Acrylic on canvas
40 X 30 inches
My paintings focus on expressing my emotional experiences onto a textured and damaged surface. I cover this topography with color and shapes which then go through a repetitious process of scrapping and exposing further altering the piece. Through the physical creation of my pieces I create a feedback loop that allows me access to internal processes. By the medium of paint, my paintings attempt to give voice and control to emotions that are otherwise impotent and censored.
At this moment my paintings are focused on the city,deserts, and pollution of Bakersfield and their effects on my internal thoughts and emotions. The land we live on affects all aspects of what makes us the people we are. I have lived in Downtown LA, a short time in Germany and now reside in Bakersfield; the differences in each landscape have left deep imprints on me.
I see Gail Werner’s work as a way of showing the effect the land has on our personhood and its formation at all times of our lives. The land has a hand in our emotions and for better or worse it becomes a part of us. The way the land comes to be directly influence how we come to be.
These paintings attempt to show how I view Bakersfield. The city to me is an ugly and monotonous city. Its constant soup like yellow haze of smog, its bleaching sun which strips color and detail reforming everything outside into a uniform khaki color, these are the things I experience and which I distillate onto these paintings.
Acrylic on canvas
11 X 14 inches
Acrylic on canvas
11 X 14 inches
The Earth is the ground upon which we all stand, together in our differences. It is an ever-shifting, politicized landscape of borders, exclusions and omissions, as well as shared terrain under pressing physical assault. This multigenerational and multicultural group of artists explore the reality of a shared planet that is humanity’s most divided territory and damaged common ground.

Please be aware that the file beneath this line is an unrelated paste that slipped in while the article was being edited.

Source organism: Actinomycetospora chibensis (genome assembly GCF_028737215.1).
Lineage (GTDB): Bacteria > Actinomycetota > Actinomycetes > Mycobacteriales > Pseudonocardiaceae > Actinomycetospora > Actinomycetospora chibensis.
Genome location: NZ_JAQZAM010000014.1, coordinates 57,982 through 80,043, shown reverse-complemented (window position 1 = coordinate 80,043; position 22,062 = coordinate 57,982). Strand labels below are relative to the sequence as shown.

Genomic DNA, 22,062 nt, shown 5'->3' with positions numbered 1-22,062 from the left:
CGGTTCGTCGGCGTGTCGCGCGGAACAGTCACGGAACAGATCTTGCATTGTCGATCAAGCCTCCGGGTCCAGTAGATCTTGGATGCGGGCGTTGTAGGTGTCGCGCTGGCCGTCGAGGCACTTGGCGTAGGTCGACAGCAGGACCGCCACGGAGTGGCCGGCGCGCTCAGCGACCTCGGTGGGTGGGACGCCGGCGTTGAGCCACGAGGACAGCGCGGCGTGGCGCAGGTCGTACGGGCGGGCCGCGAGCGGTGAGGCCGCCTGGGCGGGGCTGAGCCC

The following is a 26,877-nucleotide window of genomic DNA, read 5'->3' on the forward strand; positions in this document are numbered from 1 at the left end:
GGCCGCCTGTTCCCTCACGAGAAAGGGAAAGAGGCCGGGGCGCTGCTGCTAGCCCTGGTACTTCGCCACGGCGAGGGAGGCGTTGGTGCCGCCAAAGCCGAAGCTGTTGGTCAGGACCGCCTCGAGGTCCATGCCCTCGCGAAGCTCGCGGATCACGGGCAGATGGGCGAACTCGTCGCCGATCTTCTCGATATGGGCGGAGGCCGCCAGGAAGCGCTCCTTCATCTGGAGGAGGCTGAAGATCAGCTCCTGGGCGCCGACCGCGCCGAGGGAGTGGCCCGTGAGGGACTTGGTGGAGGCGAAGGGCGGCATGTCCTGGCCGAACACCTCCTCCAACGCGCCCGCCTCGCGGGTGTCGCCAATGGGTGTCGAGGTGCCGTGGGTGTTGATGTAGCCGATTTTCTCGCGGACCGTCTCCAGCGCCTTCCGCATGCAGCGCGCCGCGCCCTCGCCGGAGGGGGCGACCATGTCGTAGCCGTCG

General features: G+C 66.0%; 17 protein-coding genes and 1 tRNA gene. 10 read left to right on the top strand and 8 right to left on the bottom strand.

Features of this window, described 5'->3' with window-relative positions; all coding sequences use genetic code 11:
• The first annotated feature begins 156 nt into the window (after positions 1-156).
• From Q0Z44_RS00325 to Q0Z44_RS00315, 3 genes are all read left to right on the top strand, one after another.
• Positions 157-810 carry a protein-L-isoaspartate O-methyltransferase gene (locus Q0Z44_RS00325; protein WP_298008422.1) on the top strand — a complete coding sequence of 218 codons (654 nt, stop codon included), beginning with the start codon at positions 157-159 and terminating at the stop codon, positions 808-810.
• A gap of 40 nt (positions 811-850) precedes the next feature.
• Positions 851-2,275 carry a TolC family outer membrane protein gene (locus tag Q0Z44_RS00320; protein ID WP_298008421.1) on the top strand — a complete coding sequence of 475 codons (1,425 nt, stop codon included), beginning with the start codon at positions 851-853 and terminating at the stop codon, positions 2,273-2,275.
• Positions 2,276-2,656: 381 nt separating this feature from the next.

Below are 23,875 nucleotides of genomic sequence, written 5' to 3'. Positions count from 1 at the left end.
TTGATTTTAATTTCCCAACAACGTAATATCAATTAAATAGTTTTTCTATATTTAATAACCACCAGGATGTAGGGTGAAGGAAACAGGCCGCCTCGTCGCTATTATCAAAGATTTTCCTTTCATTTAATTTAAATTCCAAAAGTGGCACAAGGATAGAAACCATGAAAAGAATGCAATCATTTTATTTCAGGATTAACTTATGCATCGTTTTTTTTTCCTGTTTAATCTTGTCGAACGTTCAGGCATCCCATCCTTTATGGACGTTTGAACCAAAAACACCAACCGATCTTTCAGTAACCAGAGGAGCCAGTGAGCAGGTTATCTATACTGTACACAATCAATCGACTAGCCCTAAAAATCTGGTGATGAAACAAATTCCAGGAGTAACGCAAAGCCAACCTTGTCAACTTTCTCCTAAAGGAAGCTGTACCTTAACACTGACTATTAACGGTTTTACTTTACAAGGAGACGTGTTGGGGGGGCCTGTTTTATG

Curated by Suvan Geer and Sandra Mueller
October 3 - November 14, 2020
Maryrose C. Mendoza
Pamela J. Peters
Sinan Leong Revell
She Votes/ Bonnie J. Smith
Stitch in Time/ Suvan Geer
Use your mouse to navigate the 360 degree image of Embed Gallery.
Click on the hotspots to travel through the space. Scroll down this page for close up views of the artwork.
This gallery of images can viewed as is, or click on each image to expand.
The hundred+ sky photographs for Shared Skies were collected through my journeys, from artists who participated while traveling, and international acquaintances through social media. Each sky is identified with the location and the name of the person who took the photograph and represent all seven continents plus the Arctic. For participating, each photographer was given an archival print that included their sky with twelve others.
As people look toward the sky each morning, through the day or each night, the “shared skies” speak to our connections. In a global sense, we can imagine an interrelatedness through a seamless sky and observe the effects of our environmental choices. From the Salt Flats of Bolivia to Grand Forks in the United States, and Maasai Mara, Kenya to Pine Ridge, Oglala Sioux Tribe, our skies portray the connected parts of our place on this earth.
Kim Abeles is an artist whose artworks explore biography, geography, feminism, and the environment. Her work speaks to society, science literacy, and civic engagement, creating projects with science and natural history museums, health departments, air pollution control agencies, National Park Service, and non-profits. In 1987, she innovated a method to create images from the smog in the air, and Smog Collectors brought her work to national and international attention. In 2019, she worked with Garage Museum of Contemporary Art in Moscow to create smog portraits of world leaders with quotes from climate summits. The National Endowment for the Arts funded two recent projects: a residency at the Institute of Forest Genetics where she focused on Resilience; and, Valises for Camp Ground: Arts, Corrections, and Fire Management in the Santa Monica Mountains in collaboration with Camp 13, a group of female prison inmates who fight wildfires. She has received fellowships from the Guggenheim Memorial Foundation, J. Paul Getty Trust Fund for the Visual Arts, California Community Foundation and Pollack-Krasner Foundation. Her work is in forty public collections including MOCA, LACMA, Berkeley Art Museum, Brooklyn Museum, and National Geospatial Intelligence Agency. Her process documents are archived at the Center for Art + Environment.